Pregnancy and the pandemic

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Porsha Green and Nate Murrill at their gender reveal in Essex August 1, 2020. (Photo credit/Aaron Johnson)

By Steven Reynolds
Special to the AFRO

With Maryland COVID-19 cases spiking, expectant parents are being more cautious than ever. Porsha Green, 25, from Towson understands this more than others as she found herself in a battle with COVID-19 while also being six months pregnant.

This summer she was hospitalized after contracting the virus, a week before her gender reveal event. She was alone for nearly a week because hospital safety rules prevented any visitors.

“It definitely breeds paranoia. It makes you second-guess everything. Could this be cleaner? Did I wash my hands enough? Am I taking care of myself enough? Did I wash my hands long enough? Should I wash my hands and then use sanitizer?” said Green.  

She has fully recovered now and doctors say the baby is fine. Still, she said the experience has made her more cautious than ever. 

Green wasn’t the only one concerned. Her partner, Nathaniel Murrill, 26, also from Towson had his own bout with COVID-19 this year. But he said at the time he could not worry about himself. He said the only things he could think about were Green and their unborn child. 

“It was very devastating and scary,” Murrill said.

Green said she was already stressed, struggling to adjust and navigate around the pandemic, like figuring out the safest way to travel back and forth to medical appointments.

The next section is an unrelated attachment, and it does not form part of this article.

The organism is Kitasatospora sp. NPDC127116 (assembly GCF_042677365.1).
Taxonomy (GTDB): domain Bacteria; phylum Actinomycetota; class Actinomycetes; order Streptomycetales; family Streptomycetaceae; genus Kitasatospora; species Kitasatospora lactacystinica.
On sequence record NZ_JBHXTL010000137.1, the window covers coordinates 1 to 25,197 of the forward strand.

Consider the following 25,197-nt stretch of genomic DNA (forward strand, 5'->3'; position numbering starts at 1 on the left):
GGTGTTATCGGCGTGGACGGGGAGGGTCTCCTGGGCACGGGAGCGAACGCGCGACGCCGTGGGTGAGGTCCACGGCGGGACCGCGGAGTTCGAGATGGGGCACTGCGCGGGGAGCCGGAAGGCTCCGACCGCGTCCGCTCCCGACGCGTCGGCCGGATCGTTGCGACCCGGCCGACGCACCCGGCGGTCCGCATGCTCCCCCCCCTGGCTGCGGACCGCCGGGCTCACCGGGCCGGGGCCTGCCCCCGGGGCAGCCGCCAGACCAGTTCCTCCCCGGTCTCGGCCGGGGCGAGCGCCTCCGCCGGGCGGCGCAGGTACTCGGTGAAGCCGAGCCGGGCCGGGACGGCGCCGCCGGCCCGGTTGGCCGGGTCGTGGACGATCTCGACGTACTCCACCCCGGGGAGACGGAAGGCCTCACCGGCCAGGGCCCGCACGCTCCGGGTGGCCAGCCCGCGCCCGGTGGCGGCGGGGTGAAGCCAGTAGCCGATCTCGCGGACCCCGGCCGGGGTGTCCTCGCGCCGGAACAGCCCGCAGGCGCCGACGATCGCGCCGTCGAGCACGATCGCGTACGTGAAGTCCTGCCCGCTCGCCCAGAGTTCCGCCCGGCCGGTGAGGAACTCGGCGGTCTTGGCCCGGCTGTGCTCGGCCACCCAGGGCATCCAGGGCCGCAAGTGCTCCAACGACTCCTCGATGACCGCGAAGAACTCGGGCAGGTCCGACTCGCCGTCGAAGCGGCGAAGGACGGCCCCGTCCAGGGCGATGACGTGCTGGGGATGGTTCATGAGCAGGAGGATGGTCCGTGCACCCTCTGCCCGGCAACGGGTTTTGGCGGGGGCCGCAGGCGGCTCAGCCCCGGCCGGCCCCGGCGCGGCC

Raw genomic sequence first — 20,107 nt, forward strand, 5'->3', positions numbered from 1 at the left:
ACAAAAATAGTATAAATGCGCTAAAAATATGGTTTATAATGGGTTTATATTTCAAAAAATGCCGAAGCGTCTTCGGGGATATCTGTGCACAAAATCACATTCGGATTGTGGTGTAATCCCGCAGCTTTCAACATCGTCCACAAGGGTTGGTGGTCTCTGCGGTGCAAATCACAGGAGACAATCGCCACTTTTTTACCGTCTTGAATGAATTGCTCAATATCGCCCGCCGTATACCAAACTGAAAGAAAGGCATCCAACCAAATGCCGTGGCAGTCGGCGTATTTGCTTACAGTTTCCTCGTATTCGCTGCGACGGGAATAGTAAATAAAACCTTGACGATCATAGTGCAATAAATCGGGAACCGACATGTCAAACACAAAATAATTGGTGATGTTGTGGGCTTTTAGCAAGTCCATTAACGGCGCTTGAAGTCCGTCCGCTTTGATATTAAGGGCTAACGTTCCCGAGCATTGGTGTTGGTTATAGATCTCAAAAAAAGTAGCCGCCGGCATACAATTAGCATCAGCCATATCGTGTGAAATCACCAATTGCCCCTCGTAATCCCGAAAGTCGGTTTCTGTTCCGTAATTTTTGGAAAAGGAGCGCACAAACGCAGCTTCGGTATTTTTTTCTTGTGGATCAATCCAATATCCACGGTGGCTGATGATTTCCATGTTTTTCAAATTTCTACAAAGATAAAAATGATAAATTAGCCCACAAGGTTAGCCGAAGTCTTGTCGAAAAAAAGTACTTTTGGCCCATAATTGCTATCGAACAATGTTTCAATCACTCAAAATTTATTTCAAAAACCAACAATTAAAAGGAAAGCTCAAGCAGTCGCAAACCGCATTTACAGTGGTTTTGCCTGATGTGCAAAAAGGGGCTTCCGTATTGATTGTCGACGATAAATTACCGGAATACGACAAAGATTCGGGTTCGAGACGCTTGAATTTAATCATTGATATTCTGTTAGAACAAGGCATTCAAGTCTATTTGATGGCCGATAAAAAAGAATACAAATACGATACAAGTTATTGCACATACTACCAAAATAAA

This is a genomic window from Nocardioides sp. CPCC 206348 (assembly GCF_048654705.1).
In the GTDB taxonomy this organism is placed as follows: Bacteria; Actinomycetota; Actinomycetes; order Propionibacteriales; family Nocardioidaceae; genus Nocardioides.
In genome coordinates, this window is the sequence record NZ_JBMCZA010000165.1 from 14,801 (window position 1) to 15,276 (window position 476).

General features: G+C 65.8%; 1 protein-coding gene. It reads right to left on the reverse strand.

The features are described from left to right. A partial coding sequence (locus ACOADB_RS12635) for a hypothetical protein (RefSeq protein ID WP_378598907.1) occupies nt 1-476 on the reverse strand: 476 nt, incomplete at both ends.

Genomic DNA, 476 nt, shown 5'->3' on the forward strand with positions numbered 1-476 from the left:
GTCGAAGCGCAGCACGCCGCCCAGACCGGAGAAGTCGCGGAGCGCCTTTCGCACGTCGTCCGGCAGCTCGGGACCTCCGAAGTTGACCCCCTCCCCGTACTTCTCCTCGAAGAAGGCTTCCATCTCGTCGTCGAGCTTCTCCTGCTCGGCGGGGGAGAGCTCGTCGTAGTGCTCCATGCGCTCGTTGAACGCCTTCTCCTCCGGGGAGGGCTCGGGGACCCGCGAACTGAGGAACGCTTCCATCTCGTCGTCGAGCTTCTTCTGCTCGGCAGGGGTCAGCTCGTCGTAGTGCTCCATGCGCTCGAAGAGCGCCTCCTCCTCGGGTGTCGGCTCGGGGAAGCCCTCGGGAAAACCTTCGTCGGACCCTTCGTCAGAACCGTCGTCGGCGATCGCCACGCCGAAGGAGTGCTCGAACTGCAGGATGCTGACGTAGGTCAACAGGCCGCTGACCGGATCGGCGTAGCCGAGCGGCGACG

According to the Centers for Disease Control and Prevention, pregnant women are at increased risk for severe illness from COVID-19.  Data show to date there have been 38,071 total cases of pregnant women with COVID-19 since January 2020.

Doctors say expectant parents do have to be careful. When getting ready to welcome a baby to the world, the whole family tends to want to be part of the process. However, health professionals say in-person showers and gender reveals pose unnecessary risks.

“Virtual events work better. This is important because you are limiting your exposure,” said Dr. Lynne Lightfoote, of Foxhall OB/GYN Associates. “Drive-bys are relatively safe if you’re sitting in your lawn chair on your front porch and people are driving by and not getting out of their cars. People like to hug pregnant women and with our families, we like to be close. This is how groups of families are getting COVID.”

Green and Murrill said they have to give more thought to how to have a baby shower safely or even if they should have one at all. In the meantime, they are continuing to stay positive knowing being responsible for a new life is their silver lining in an otherwise gloomy year.  

Steven Reynolds is a Strategic Communication major in the School of Global Journalism & Communication at Morgan State University.